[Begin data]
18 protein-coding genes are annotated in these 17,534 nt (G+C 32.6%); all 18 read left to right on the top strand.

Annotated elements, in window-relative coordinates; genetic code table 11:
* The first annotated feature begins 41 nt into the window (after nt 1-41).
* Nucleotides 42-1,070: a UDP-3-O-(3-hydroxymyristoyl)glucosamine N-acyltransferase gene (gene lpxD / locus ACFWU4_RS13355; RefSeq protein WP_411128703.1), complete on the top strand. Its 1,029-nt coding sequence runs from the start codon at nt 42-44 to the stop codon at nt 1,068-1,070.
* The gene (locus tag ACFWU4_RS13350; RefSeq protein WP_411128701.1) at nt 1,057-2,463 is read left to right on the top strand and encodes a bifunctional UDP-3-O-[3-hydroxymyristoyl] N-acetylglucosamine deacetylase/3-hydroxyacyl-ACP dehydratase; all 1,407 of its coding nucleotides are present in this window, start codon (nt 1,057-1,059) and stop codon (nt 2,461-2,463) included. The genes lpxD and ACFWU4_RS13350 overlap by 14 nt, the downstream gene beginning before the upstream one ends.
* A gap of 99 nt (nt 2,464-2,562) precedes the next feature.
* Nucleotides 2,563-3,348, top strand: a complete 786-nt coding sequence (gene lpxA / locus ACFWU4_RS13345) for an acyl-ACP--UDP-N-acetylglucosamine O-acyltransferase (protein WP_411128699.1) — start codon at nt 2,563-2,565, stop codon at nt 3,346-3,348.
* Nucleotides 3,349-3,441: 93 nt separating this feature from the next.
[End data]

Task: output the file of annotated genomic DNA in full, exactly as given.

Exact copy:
18 protein-coding genes are annotated in these 17,534 nt (G+C 32.6%); all 18 read left to right on the top strand.

Annotated elements, in window-relative coordinates; genetic code table 11:
* The first annotated feature begins 41 nt into the window (after nt 1-41).
* Nucleotides 42-1,070: a UDP-3-O-(3-hydroxymyristoyl)glucosamine N-acyltransferase gene (gene lpxD / locus ACFWU4_RS13355; RefSeq protein WP_411128703.1), complete on the top strand. Its 1,029-nt coding sequence runs from the start codon at nt 42-44 to the stop codon at nt 1,068-1,070.
* The gene (locus tag ACFWU4_RS13350; RefSeq protein WP_411128701.1) at nt 1,057-2,463 is read left to right on the top strand and encodes a bifunctional UDP-3-O-[3-hydroxymyristoyl] N-acetylglucosamine deacetylase/3-hydroxyacyl-ACP dehydratase; all 1,407 of its coding nucleotides are present in this window, start codon (nt 1,057-1,059) and stop codon (nt 2,461-2,463) included. The genes lpxD and ACFWU4_RS13350 overlap by 14 nt, the downstream gene beginning before the upstream one ends.
* A gap of 99 nt (nt 2,464-2,562) precedes the next feature.
* Nucleotides 2,563-3,348, top strand: a complete 786-nt coding sequence (gene lpxA / locus ACFWU4_RS13345) for an acyl-ACP--UDP-N-acetylglucosamine O-acyltransferase (protein WP_411128699.1) — start codon at nt 2,563-2,565, stop codon at nt 3,346-3,348.
* Nucleotides 3,349-3,441: 93 nt separating this feature from the next.